'Audit the auditors' call by consumer watchdog
The Office of Fair Trading (OFT) said an inquiry was needed to settle concerns that the top firms' dominant position keeps rivals out and makes it harder for companies to switch auditors.
Deloitte, KPMG, Ernst & Young and PwC, which are responsible for checking the books of nearly all the UK's largest companies, were criticised last year by a House of Lords committee over conflicts of interest and the quality of published accounts. FTSE 100 companies change their auditors every 48 years on average.
The committee also said the failure of auditors to communicate regularly with regulators ahead of the banking crash of 2008-9 amounted to a "dereliction of duty".
The OFT said in May that there were grounds for a competition investigation. It will now consult various parties for a further six weeks before reaching a final decision on whether to proceed.
OFT executive director Clive Maxwell said: "We believe at this time that a reference to the Competition Commission is an appropriate response to our long-standing competition concerns in this market."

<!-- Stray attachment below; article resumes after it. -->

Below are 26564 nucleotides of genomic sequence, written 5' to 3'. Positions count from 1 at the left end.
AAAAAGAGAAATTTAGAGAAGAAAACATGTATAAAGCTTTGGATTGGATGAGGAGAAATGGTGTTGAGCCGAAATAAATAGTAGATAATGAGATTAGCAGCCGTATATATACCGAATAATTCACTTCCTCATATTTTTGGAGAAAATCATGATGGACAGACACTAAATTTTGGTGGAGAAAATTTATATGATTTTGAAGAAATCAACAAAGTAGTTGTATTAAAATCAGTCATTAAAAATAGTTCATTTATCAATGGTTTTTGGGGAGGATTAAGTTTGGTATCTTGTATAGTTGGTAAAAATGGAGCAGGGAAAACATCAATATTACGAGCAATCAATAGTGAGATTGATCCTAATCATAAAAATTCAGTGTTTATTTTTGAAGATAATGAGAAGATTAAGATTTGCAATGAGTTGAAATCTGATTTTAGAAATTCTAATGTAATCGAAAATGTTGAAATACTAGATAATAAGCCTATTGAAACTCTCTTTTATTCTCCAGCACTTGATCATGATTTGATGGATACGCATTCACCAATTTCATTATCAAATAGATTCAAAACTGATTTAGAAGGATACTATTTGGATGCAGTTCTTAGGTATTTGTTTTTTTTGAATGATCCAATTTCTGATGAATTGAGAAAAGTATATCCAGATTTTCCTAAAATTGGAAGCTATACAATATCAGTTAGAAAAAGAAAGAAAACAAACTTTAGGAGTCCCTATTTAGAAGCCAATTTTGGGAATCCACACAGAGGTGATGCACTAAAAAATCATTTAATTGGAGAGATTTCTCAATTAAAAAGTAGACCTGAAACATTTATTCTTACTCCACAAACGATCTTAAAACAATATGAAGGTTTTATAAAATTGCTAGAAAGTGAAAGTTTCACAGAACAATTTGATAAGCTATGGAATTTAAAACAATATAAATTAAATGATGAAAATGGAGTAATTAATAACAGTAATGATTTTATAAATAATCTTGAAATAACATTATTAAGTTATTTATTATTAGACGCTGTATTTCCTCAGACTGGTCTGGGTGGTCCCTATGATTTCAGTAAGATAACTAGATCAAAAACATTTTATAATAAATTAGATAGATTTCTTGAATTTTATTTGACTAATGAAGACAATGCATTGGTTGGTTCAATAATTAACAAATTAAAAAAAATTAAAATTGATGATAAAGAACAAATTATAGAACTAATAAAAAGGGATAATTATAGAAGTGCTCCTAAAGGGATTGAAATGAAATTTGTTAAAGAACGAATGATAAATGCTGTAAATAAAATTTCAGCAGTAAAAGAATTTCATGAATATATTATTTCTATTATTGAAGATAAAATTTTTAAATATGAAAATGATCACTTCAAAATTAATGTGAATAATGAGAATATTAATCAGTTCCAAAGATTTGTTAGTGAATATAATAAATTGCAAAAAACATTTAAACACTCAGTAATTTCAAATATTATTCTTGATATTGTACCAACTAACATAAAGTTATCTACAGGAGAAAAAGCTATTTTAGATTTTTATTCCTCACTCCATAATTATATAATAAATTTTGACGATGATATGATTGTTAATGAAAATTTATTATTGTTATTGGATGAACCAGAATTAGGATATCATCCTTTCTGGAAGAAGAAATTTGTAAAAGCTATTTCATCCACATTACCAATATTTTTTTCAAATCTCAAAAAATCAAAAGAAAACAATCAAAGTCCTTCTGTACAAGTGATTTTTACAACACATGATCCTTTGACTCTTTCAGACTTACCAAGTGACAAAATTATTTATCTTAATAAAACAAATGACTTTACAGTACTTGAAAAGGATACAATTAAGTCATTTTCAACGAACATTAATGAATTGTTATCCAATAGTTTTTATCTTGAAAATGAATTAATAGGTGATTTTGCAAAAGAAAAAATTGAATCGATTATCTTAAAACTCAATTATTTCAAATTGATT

James Barbour of the Institute of Chartered Accountants of Scotland said: "We would like to see increased choice … However, we remain to be convinced about the practicalities of potential remedies."
Catriona Munro, a competition and regulatory partner with Maclay Murray & Spens, said: "The Big Four will understandably be concerned about the remedies the Competition Commission has at its disposal, but other smaller players may welcome the development."
l HM Revenue & Customs is under fire from the Treasury after a report found "considerable dissatisfaction" with the tax office among consumers and tax professionals.
A sub-committee report, published today, found serious concerns in a number of areas, including unacceptable difficulties contacting HMRC by phone during peak periods.